Iranian in Thailand
Khaek Ma-ngon, Khaek Mahon, Khaek Chaosen
Regions with significant populations
Theravada Buddhism, minority Shia Islam
historically Zoroastrianism[1] and Judaism

Iranian migration to Thailand (Persian: مهاجرات ایرانیان به تایلند, romanizedMohājerat-e Irāniyān be Tāyland) began as early as the 17th century. Thai citizens of Iranian background or descent may be called in Thai: Khaek Ma-ngon (Thai: แขกมะหง่น, แขกมะหง่อน), Khaek Mahon (Thai: แขกมห่น, แขกมะห่น) or Khaek Chaosen (Thai: แขกเจ้าเซน; "Shia Muslim"). There is a community of Thai people of Iranian descent who still practice Shia Islam in many districts throughout Bangkok, such as Yan Nawa, Bueng Kum, Saphan Sung, and Min Buri, as well as parts of Chachoengsao Province.[2]


During the Ayutthaya Kingdom period, the Iranian community in Thailand consisted primarily of merchants. They are recorded in some memoirs of their fellow merchants, the Dutch East India Company, as well as in the Safine-ye Solaymani ("Ship of Solayman"), an account of a Persian embassy to King Narai.[3] Some descendants of Iranians from the Ayutthaya period converted to Buddhism, and continued to retain influence in Thai public life to the present day; one prominent example is the Bunnag family, whose ancestor "Shaykh Ahmad" is said to have come from Qom and arrived at Ayutthaya in 1602.[4] Shaykh Ahmad crushed and defeated Japanese merchants who attempted a coup against the Thai king in 1611.[5]

Influence and legacy

The presence of Iranians in Thailand came to be felt within the commerce, art, architecture, and culture of Thailand. Pieces of Thai architecture, art, and literature sometimes incorporated Persian-style icons, motifs, and more.[6]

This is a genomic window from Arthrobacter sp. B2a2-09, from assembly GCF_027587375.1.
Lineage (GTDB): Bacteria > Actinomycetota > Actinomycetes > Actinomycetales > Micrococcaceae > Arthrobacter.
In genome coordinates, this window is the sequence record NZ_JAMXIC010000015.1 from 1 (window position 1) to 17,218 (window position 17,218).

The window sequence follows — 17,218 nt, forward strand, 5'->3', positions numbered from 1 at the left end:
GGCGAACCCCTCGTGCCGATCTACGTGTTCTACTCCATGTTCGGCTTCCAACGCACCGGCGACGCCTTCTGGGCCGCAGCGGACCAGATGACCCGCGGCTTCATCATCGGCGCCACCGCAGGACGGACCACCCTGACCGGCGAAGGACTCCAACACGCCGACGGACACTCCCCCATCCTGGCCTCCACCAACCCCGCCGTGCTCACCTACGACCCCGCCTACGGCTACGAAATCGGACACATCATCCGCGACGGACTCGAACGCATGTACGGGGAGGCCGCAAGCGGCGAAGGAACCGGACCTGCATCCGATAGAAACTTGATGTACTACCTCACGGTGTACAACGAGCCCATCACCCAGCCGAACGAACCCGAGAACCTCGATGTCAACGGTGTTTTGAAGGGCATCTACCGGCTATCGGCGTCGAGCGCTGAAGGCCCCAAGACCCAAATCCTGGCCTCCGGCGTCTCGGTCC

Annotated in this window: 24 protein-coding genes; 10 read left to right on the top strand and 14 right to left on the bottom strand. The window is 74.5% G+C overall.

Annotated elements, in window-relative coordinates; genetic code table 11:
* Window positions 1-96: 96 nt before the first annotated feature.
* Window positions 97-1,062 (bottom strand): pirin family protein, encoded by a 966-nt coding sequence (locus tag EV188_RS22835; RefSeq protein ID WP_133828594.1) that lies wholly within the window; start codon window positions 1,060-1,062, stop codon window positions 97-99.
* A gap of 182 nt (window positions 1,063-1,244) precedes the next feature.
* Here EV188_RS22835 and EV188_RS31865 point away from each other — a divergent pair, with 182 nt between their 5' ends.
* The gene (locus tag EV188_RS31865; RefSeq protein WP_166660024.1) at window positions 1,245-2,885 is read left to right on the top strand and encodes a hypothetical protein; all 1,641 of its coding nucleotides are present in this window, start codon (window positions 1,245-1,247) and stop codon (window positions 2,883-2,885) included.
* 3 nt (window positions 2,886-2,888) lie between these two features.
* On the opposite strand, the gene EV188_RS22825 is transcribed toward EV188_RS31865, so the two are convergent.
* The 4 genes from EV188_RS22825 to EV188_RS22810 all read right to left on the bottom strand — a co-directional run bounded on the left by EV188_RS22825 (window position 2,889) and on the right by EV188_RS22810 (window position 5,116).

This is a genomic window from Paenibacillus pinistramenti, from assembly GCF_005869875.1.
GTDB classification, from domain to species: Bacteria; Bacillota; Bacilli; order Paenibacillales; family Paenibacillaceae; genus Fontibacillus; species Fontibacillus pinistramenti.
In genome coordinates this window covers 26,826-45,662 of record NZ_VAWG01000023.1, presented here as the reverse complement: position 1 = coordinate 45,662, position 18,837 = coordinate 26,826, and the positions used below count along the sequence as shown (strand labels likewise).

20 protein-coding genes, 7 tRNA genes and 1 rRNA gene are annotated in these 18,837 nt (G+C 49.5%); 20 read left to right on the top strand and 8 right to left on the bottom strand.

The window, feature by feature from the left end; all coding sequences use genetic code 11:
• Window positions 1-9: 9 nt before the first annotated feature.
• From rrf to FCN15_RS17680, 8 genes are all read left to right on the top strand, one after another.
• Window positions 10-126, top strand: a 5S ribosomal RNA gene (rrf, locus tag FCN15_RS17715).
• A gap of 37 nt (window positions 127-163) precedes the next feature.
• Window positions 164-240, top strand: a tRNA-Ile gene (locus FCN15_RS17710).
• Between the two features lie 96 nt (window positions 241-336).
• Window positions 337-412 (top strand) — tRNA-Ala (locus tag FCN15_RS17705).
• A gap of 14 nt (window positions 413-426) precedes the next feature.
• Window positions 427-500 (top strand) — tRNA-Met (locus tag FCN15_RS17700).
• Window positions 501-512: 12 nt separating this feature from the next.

Modern tourism

In recent years, Thailand has become a popular destination for Iranian medical tourists.[7] However, due to numerous incidents of methamphetamine smuggling, Iranians coming to Thailand fall under heavy suspicion from police.[8]

Cultural Center

An Iranian Cultural Center exists in Bangkok;[9] the Center convenes Persian language classes[10] and facilitates translations of Iranian works[11] into the Thai language.

See also


  1. ^ Somlak Wongrat (n.d.). อิหร่านใน...8 ทิวาราตรี [8 Days in Iran]. Nonthaburi : Amarin Book Center, p. 111-112
  2. ^ "นักเดินทาง...เพื่อความเข้าใจในแผ่นดิน" ธนบุรี, หน้า 153
  3. ^ Marcinkowski 2005, p. 32
  4. ^ Marcinkowski 2005, p. 87
  5. ^ "TOMB OF SHEIKH AHMAD QOMI". History of Ayutthaya.
  6. ^ Formichi, Chiara (2020). Islam and Asia: A History. Cambridge University Press. p. 34. ISBN 978-1-107-10612-3.
  7. ^ Pratruangkrai, Petchanet (2007-05-07), "Iranians buy ticket to health: wellness trips to Kingdom on the rise", The Nation, archived from the original on 2016-11-04, retrieved 2011-06-20
  8. ^ "Iranians top police watch list for possible drug traffickers", Bangkok Post, 2010-12-13, retrieved 2011-06-20
  9. ^ Iranians Cultural Center, archived from the original on 2019-01-12, retrieved 2018-07-20
  10. ^ New Persian language course, archived from the original on 2018-07-20, retrieved 2018-07-20
  11. ^ 'History of Quran' Published in Thai Language, retrieved 2018-07-20


Further reading